Pierre le Guennec, now in his 70s and retired, says the world-famous artist and his wife Jacqueline gave him the oil canvases, drawings and Cubist collages when he was doing work on the last property they lived in before Picasso died in 1973.
But some of the artist's heirs, including his son Claude, suspect otherwise and filed a complaint against the couple, who were charged in 2011.
The trial in the southeastern city of Grasse, which is likely to be closely scrutinised by the art world, was expected to last three days.
Claude Picasso, who runs the Picasso Administration which authenticates the art legend's works of art, is one of the plaintiffs in the case.
Others include Paloma, Claude's sister, another child Maya, two grandchildren and Catherine Hutin-Blay, the daughter of Picasso's last wife Jacqueline.
The former electrician says that when he was working on Picasso's home in Mougins, an upmarket town in the hills outside Cannes on the French Riviera, the artist often invited him to have some cake and drink coffee.
"We talked about everything and nothing," he told AFP in 2010.
"One evening when I left work, Madame gave me a small packet and said 'this is for you'," he said.
"When I came home, I saw sketches, pencil drawings. I didn't know anything about all this.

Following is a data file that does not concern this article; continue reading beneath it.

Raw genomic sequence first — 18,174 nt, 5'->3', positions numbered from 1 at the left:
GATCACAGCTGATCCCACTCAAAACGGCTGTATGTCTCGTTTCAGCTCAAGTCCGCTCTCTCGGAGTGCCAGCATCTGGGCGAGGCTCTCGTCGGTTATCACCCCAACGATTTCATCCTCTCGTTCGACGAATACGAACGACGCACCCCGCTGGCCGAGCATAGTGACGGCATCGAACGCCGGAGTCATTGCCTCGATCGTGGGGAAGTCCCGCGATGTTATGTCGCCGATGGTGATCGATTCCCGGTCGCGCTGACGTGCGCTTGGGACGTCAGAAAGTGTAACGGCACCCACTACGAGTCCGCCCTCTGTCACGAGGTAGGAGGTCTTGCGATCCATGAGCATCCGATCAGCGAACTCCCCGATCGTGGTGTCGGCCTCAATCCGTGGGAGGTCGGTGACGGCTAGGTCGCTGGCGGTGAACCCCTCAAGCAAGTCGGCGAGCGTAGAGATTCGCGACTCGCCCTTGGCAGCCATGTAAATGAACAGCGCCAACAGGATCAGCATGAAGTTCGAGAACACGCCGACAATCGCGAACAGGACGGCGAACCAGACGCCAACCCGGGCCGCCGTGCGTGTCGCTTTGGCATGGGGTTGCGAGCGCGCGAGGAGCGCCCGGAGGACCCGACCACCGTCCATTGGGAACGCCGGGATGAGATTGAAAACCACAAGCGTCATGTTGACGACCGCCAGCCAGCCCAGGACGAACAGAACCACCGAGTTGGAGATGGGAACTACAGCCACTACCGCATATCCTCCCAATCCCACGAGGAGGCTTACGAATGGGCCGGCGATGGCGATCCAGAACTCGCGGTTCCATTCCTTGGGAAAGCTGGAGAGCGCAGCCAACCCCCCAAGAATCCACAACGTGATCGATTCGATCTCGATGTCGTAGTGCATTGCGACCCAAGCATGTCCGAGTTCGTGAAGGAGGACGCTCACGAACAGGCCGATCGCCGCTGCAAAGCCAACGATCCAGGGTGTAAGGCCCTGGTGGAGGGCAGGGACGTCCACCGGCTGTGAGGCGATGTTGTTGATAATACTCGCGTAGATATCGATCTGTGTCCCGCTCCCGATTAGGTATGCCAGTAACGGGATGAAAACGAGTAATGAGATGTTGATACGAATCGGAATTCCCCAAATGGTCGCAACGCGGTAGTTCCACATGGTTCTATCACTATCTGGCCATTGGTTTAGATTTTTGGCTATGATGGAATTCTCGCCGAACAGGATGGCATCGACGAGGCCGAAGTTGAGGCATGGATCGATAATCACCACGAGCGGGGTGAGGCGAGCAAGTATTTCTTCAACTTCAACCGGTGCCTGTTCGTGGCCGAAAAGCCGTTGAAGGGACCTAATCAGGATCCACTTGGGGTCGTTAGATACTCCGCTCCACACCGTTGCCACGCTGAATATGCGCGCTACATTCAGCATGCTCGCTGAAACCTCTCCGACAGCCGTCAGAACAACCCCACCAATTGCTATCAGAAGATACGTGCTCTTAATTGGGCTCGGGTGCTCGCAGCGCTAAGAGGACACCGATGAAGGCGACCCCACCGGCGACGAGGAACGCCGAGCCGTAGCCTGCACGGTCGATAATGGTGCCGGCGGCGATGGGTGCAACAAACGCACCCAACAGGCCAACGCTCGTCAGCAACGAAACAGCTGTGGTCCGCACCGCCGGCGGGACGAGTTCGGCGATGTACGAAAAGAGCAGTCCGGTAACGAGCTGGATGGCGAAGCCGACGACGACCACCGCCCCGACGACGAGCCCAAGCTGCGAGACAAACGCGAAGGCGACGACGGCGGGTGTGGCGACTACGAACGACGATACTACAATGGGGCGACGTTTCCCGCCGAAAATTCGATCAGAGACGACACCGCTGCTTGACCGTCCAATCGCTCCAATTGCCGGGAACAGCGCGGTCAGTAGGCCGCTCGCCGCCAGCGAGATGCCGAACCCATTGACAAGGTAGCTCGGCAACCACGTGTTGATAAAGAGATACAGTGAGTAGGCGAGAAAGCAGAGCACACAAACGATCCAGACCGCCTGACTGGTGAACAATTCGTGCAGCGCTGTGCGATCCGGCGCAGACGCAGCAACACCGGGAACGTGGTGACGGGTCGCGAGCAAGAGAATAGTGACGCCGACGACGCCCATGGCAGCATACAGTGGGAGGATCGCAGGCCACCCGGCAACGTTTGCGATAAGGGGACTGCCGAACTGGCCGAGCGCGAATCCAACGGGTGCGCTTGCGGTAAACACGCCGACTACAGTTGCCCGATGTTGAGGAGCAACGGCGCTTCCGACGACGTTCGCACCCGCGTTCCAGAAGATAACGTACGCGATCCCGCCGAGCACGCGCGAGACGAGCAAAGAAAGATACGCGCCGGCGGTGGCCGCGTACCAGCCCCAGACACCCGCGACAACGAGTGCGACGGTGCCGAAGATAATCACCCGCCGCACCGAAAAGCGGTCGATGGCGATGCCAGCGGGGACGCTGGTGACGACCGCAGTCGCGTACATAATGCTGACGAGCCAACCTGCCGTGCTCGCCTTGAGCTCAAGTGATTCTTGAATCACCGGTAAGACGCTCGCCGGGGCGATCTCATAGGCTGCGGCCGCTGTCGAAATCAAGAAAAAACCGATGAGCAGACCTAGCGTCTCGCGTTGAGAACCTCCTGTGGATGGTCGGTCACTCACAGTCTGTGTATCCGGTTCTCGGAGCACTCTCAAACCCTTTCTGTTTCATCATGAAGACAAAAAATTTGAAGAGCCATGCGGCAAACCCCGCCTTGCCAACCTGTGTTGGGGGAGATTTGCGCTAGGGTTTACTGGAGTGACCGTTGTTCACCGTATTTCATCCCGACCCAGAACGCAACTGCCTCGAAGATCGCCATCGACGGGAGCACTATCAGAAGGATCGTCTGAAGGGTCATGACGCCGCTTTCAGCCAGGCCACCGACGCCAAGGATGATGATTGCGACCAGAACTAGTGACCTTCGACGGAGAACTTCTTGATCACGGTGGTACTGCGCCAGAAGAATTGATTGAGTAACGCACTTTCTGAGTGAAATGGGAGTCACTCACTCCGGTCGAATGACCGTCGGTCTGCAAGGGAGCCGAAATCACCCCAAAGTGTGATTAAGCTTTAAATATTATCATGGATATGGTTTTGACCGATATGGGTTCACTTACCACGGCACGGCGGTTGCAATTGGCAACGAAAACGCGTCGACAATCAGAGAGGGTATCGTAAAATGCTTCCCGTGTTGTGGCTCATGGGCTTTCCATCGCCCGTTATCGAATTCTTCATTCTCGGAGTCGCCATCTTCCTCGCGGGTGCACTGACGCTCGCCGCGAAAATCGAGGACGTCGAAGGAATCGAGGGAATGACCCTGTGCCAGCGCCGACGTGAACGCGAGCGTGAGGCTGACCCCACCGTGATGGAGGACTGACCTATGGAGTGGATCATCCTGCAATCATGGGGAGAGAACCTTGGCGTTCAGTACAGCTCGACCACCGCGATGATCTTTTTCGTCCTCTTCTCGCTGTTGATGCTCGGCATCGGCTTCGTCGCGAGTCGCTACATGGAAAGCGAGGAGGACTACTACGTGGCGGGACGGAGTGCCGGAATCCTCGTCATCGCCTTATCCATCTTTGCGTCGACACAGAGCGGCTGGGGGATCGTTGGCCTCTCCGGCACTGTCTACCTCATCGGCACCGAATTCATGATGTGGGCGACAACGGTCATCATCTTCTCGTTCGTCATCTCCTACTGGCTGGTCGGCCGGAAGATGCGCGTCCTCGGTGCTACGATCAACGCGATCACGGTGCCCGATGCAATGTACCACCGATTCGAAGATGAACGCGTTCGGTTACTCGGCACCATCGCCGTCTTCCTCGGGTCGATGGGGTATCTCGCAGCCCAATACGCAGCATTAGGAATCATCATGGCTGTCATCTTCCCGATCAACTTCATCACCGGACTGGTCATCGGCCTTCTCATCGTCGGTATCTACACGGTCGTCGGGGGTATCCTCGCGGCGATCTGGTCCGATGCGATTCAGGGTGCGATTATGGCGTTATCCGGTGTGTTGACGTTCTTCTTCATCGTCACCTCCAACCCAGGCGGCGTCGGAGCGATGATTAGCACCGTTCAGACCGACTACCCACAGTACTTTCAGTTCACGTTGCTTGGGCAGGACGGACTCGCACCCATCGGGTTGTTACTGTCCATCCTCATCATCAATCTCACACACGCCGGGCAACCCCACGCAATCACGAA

"If Madame had given me a painting, then that would have been weird."
He put the present in his garage, but when he went to Paris in 2010 to get the works authenticated at the Picasso Administration, the artist's heirs filed an official complaint.
"They don't remember a thing, whether they received this gift in 1970, 1971, 1972," says Jean-Jacques Neuer, Claude Picasso's lawyer.
"If someone gives you 271 Picasso works, you remember that."
The works were all created between 1900 and 1932. "You would have to imagine Picasso keeping them for 70 years and all of a sudden wanting to give them away."
They are not signed either, and Neuer said the artist would always autograph his work -- whether he gave it away or sold it.
The couple's lawyer Charles-Etienne Gudin, meanwhile, said there were only a dozen works of value and that the rest was "very mediocre," insisting that Picasso never tried to sell them.